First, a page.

The Kosher Way to Sex

Feathered handcuffs, vibrators in all forms and sizes, lubricant, and a blue happy hippo cockring. These are items found in most sex shops, online or offline. But the products offered by better2gether are ‘kosher’, specifically aimed at Orthodox Jews and they have one function: offering a helping hand in the devout’s bedroom.

But what exactly makes them ‘kosher’? “Firstly, there are no nude pictures or vulgar language on any of the packaging,” rabbi Natan Alexander, CEO of better2gether, explains. “And secondly, nothing promotes a male spilling his seed with someone who isn’t his wife.”

While masturbation and female nakedness are basically part of Western daily life, they are forbidden by Jewish law.

So, instead of sporting the traditional gaudy images, like a woman pleasuring herself with a vibrator, these packages are plain. And the items aren’t meant to help you fly solo.

But there is more to it than this.

“In my mind and central to Jewish belief, and the majority of the world’s, it’s mostly about peace in the home,” says Alexander. “I saw that many religious communities, but mainly the Orthodox Jewish community struggles with sexuality: from the education of their children, all the way up to how couples talk to each other. And I saw that no one was dealing with this.”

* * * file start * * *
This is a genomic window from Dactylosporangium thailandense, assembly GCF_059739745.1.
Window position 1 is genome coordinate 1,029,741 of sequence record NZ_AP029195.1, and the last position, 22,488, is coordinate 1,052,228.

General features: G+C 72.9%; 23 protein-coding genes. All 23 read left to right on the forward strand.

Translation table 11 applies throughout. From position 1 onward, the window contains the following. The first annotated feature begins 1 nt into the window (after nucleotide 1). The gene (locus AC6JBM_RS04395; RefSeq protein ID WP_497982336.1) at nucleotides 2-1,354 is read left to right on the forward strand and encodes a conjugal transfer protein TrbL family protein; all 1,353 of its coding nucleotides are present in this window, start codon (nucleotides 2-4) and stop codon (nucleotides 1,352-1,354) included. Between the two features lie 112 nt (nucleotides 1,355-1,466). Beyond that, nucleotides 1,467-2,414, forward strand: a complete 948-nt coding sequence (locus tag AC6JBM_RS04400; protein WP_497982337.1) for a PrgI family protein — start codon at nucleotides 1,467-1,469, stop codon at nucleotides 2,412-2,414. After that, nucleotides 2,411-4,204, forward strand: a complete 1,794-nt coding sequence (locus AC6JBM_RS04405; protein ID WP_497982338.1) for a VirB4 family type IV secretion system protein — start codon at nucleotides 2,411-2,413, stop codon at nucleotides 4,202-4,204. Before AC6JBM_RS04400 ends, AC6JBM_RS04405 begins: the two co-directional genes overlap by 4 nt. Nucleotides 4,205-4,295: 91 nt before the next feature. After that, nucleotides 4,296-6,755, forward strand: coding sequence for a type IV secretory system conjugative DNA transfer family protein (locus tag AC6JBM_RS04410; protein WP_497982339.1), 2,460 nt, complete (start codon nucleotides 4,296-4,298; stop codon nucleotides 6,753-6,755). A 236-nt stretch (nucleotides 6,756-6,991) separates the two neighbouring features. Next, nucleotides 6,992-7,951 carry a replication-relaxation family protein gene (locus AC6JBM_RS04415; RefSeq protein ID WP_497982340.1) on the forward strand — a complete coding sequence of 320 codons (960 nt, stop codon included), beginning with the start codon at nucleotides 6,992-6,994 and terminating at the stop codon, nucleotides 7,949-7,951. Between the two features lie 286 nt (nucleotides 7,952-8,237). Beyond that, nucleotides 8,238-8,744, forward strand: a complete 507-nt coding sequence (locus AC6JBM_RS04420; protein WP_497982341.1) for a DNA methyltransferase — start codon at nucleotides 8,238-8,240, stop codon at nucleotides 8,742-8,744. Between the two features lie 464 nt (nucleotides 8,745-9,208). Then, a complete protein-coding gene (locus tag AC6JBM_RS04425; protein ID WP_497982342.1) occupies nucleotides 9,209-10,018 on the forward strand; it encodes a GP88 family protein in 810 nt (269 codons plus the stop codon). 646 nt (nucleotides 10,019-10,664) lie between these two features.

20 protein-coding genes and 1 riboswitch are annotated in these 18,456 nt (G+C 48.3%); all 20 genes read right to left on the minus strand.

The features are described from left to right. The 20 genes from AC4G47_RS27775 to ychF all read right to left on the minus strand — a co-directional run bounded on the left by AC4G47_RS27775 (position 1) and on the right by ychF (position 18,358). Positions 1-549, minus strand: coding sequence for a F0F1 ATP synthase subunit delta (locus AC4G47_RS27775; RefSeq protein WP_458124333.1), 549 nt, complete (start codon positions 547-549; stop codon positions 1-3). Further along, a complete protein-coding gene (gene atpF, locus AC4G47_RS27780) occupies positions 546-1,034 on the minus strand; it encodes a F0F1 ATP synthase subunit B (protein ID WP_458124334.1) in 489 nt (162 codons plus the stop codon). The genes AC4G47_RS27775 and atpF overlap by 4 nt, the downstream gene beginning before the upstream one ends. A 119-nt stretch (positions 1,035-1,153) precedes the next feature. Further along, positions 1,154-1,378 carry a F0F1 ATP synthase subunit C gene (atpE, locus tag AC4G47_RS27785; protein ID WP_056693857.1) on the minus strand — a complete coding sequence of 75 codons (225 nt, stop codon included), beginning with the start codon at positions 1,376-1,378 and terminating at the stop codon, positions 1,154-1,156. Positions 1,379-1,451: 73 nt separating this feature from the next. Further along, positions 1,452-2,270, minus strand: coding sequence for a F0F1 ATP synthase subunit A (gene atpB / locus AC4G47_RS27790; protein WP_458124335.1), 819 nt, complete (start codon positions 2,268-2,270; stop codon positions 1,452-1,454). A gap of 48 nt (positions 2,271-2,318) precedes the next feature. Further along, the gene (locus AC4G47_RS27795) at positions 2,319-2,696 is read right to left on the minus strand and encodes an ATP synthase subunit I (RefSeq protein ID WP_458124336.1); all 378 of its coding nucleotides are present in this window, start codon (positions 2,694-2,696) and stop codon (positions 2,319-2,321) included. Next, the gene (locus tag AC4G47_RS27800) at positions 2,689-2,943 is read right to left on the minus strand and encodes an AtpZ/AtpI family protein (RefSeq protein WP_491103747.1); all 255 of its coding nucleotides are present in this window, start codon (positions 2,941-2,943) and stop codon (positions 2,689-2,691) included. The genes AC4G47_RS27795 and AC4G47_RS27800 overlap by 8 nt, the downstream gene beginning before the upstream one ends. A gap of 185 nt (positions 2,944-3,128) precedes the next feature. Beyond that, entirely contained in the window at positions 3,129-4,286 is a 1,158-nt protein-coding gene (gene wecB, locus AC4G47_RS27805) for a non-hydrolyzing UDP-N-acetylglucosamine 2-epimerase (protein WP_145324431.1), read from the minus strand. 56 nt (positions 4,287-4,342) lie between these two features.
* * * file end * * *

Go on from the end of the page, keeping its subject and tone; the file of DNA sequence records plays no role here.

Which is not that odd, considering that Orthodox Judaism has a lot of rules when it comes to sex, and the topic is still quite taboo.

Sex is not considered shameful or sinful – it is actually an essential part of the belief – but it is only permitted within marriage. Some extreme Orthodox Jews are not even allowed to touch the opposite sex before getting married. And even when married, there are still rules. Like the law of niddah, which forbids touching your wife when she is menstruating. On top of that little time is spend on sexual education before marrying.

Alexander, who has been married thirteen years himself, hopes that through the website he can open up the dialogue about sex within his community. And not just only with ‘kosher’ sex toys. The website has a lot more to offer, such as online counseling. Couples can contact sex therapists by email, ask for advice on a forum, or sift through dozen of articles ranging from The Power of Compliments to More Sex, Less Stress.

Yet not everyone is that positive.

“I am ashamed of Israel for this” reads one of the comments below an article.

“But,” Alexander says, “the vast majority of responses have been positive. And in response to that comment there were fifteen to twenty others asking ‘how can you say this? Only out of Israel can come such an open minded Rabbi.”

He isn’t the first open minded Rabbi – in 1998 Rabbi Shmuley Boteach published a book on Kosher sex – and he certainly hopes he’s not the last. “If there is another Rabbi that wants to help, they can join the team. I am praying for that!”

By Celine Cornelis

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